"They Are Not Vegetables But Miracles"
"They are not vegetables but miracles," declared one gourmand about the wild black truffle, the rare dark tuber found buried beneath the oak trees of southern France. The scarcity of this subterranean fungus, combined with its delicate flavor and unique, pungent aroma, has made it an obsession among food-lovers and driven prices as high as $500 a pound.
"Truffle-mania" dates back to Roman times. Ancient scientists, intrigued by the tuber's curvaceous shape and underground birth, believed they were of magical origins and declared them aphrodisiacs. In the Middle Ages, their scent was thought to evoke the ruffled sheets of a bordello, and monks were forbidden to eat them in case they would provoke indecent desires. But truffles truly came into fashion under the hedonistic "Sun King," Louis XIV, who demanded they be served at the royal table in Versailles.
By the 19th century, with the rise of haute cuisine, French chefs were worshipping them as "diamonds of the kitchen." Demand soared, and the sight of truffle hunters traipsing across the countryside every fall and winter with their enormous waddling pigs became one of the most picturesque images of southern France. Sows were the traditional beast of choice for hunters (female hogs find the truffle's scent very close to that of an aroused male and seek them out voraciously). But pigs have the unfortunate habit of devouring the truffles they find, so in recent years dogs have been trained to sniff out and dig up the elusive fungi.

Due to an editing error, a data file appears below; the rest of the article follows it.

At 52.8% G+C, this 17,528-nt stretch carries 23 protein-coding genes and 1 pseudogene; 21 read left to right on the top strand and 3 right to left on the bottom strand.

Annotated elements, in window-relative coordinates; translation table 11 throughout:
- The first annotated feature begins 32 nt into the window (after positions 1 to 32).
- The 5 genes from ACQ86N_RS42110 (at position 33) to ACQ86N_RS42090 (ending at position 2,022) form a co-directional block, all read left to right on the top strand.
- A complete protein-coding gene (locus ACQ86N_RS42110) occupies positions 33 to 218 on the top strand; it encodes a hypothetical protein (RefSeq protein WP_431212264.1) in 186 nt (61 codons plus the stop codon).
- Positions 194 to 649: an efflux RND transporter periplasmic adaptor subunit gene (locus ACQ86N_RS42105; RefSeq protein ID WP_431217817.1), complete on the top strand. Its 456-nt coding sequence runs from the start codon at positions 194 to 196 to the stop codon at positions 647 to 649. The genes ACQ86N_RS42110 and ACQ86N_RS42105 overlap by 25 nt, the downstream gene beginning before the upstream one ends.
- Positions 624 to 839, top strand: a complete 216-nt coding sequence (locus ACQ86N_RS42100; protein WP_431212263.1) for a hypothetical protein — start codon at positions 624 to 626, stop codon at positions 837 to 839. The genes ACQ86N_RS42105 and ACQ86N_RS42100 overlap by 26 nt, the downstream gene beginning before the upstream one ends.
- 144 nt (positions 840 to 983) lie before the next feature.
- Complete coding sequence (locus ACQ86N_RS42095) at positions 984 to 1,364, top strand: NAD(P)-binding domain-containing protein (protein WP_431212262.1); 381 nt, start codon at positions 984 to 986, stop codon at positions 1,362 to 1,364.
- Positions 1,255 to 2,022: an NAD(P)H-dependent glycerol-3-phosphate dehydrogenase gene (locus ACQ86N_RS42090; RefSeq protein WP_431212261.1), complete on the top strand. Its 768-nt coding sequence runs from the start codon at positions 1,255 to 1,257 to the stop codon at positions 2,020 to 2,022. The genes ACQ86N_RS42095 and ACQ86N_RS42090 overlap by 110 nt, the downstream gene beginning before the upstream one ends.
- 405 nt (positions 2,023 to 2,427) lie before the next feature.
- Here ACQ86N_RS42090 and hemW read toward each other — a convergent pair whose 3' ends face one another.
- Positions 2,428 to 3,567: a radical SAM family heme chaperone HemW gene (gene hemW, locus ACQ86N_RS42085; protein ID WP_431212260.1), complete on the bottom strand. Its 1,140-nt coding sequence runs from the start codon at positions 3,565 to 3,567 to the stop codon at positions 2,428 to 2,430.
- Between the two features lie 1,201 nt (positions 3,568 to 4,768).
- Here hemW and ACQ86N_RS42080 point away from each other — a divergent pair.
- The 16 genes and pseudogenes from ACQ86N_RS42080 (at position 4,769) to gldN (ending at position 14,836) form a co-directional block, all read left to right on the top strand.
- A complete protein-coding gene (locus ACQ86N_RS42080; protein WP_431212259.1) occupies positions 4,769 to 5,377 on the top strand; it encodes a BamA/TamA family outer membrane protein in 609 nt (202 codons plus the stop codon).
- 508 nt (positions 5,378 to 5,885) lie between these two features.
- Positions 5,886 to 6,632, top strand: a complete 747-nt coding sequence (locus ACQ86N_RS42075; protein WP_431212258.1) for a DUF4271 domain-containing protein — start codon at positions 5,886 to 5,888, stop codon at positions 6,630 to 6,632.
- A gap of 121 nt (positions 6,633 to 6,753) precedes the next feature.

Sadly for gourmands, production has plunged in the last century due to deforestation and lack of manpower in rural areas. Southern markets once exported 1,000 tons of the tubers, but the amount is now closer to 50. Modern biotechnologists are coming up with new plans to cultivate the truffles in larger quantities, but true gourmands, it seems, will always hold the wild truffle supreme.